The ongoing reform practices in mainland China have dictated profound socioeconomic and political changes, altering the way of living for many urbanites. Housing reform and urban redevelopment were at the center of these changes, governing urban residents’housing consumption practices and transforming dilapidated neighborhoods into a modern, commoditized space. In social terms, urban redevelopment focuses largely on those dilapidated neighborhoods where residents have been increasingly marginalized in the process of implementing housing reform. Since the 1980s, various reform measures were centered on the promotion of homeownership through the commodification of urban housing (Wang and Murie 1999a; Zhou and Logan 2002). These included subsidized sale of public rental dwellings and new commercial units. Employees in state enterprises and institutions that could maneuver their budgets for such expenditure mostly benefited from the sale. Those residents in dilapidated neighborhoods, however, were excluded from enjoying such benefits. Dwellings therein were often too run-down to be considered for any subsidized sales. Most dwellings were owned by municipal housing bureaus or work units that were financially too weak to provide their employees with dwellings of better standard. Dilapidated neighborhoods were often loci of urban poverty as residents “remained in a peripheral position in the state occupation-basedwelfare system” (Wu2004: 415). In short, those dilapidated neighborhoods have become the “space of marginality” in the midst of the reform process, eventually being subject to wholesale redevelopment and displacement. In terms of urban development, such neighborhoods illustrate a different picture.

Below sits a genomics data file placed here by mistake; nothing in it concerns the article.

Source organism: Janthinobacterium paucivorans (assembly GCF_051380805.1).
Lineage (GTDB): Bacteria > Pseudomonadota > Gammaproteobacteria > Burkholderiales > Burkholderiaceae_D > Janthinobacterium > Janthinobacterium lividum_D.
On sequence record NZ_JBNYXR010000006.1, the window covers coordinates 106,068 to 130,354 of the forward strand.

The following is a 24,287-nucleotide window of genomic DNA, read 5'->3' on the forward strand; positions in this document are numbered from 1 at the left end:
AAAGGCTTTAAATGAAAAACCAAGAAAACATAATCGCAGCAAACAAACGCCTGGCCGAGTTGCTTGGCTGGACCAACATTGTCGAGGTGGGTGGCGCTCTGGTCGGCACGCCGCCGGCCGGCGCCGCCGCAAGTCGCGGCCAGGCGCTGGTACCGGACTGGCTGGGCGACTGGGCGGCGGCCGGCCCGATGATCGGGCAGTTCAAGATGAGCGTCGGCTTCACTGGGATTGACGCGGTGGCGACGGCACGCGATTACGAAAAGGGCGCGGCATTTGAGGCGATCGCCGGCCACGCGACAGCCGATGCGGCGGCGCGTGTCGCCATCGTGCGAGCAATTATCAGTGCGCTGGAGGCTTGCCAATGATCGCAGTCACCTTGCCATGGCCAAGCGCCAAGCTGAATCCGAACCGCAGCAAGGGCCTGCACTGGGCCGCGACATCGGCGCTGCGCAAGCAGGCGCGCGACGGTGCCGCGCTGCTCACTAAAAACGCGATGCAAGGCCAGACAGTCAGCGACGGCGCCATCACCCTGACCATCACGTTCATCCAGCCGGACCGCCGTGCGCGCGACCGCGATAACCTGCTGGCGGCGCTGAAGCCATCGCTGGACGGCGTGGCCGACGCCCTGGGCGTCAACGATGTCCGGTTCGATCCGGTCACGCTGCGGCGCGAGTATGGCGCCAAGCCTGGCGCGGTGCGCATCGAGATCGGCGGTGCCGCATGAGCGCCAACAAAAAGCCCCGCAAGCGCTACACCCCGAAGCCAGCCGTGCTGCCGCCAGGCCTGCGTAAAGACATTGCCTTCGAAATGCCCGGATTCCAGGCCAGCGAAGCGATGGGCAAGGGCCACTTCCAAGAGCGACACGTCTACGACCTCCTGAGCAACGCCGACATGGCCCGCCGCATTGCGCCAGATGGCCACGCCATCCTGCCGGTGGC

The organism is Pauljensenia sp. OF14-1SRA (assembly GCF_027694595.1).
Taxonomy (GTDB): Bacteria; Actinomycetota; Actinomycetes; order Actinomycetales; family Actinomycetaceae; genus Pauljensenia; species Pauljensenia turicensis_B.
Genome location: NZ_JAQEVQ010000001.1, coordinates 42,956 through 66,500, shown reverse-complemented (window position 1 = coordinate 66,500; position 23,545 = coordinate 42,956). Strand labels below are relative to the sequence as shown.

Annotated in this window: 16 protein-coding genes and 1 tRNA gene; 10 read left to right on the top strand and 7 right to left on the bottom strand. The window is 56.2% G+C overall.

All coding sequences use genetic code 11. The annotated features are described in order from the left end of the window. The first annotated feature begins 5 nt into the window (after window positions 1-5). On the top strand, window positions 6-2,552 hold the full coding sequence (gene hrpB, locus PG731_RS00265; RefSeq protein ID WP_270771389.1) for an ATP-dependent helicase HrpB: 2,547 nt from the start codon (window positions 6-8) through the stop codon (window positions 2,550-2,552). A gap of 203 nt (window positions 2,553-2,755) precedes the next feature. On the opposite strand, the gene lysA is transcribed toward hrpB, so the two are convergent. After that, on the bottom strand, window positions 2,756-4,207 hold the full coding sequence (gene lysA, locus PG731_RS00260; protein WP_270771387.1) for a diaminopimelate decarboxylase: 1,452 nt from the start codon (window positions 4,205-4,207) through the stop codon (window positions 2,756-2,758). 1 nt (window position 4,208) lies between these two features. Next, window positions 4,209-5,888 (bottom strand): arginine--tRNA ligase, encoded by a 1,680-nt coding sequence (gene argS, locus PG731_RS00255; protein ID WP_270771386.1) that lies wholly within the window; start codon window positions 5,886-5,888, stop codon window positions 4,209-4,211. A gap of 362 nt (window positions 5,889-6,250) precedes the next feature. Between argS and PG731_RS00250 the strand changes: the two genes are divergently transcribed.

They have been increasingly recognized by real estate developers for their valuable development potential (Wu 2002). This was possible with the implementation of urban land reform that allowed the transfer of land-use rights for commercial development (Zhang 1997). In Beijing, most redevelopment neighborhoods are

located in and around the inner city districts that have become the major loci of domestic and international business and financial activities (Gaubatz 2005). For those residents in dilapidated neighborhoods, residential redevelopment

seems to provide differing degree of opportunities and costs. How likely is it for the residents to find an affordable house in the market after their displacement? What constraints would they face when entering the housing market for the first time? Does the whole process of redevelopment and displacement shed any light on our understanding of the housing reform and spatial changes? Based on the findings from a case study of a redevelopment neighborhood, this chapter argues that residential redevelopment is successful in transforming dilapidated neighborhoods into a more profitable space; that the residents therein are effectively pushed towards the urban periphery upon displacement; that it is much less likely for future displacees to become owner-occupiers due to various policy and market constraints; and that their marginal position in both social and spatial terms is predicted to continue.